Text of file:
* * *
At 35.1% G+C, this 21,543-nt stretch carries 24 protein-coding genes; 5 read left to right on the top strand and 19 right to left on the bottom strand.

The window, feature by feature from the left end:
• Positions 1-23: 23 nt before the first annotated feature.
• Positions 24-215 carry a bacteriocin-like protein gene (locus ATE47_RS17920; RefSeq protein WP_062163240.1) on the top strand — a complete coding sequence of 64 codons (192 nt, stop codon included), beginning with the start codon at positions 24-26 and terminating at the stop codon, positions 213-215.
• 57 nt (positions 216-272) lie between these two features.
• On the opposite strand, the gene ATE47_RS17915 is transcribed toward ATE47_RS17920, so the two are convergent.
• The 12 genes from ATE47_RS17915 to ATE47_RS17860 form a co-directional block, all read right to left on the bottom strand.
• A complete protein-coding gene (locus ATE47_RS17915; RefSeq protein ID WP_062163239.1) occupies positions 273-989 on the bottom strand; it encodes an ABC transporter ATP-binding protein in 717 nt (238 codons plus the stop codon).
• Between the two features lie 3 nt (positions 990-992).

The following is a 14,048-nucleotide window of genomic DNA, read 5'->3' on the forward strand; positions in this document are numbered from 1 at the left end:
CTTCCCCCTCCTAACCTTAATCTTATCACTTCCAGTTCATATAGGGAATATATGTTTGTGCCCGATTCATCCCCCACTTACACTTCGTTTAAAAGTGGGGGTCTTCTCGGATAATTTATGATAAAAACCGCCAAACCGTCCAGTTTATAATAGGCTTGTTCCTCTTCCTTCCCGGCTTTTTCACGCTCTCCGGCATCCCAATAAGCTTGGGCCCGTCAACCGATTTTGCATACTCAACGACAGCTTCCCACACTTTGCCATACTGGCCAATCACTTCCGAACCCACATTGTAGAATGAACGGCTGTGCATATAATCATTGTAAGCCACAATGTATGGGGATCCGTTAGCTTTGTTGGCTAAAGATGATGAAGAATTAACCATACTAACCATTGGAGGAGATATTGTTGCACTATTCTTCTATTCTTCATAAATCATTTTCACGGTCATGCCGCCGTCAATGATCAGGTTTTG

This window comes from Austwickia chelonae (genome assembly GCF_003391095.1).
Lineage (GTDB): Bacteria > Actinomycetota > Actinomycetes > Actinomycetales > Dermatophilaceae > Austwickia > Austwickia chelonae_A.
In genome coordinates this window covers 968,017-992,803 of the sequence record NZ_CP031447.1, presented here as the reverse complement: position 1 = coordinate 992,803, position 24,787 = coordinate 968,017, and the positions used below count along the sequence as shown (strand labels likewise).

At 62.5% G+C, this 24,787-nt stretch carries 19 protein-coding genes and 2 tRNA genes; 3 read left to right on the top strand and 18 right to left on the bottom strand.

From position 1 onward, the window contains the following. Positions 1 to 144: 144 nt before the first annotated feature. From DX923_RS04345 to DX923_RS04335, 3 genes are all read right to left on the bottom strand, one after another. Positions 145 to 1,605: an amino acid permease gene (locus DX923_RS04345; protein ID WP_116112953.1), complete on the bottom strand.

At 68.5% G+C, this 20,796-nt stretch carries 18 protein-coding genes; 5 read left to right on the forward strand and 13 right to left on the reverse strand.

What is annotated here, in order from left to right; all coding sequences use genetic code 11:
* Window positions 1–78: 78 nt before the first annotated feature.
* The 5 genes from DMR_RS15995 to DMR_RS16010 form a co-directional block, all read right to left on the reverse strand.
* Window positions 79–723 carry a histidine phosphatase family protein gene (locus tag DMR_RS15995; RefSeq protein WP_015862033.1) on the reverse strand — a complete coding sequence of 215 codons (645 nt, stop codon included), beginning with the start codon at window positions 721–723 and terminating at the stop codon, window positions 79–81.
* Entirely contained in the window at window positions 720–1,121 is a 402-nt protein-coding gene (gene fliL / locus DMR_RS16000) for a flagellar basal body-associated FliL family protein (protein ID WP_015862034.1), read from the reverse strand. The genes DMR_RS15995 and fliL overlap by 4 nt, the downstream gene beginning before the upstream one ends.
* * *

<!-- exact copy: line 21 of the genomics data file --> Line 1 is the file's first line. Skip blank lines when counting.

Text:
* Window positions 79–723 carry a histidine phosphatase family protein gene (locus tag DMR_RS15995; RefSeq protein WP_015862033.1) on the reverse strand — a complete coding sequence of 215 codons (645 nt, stop codon included), beginning with the start codon at window positions 721–723 and terminating at the stop codon, window positions 79–81.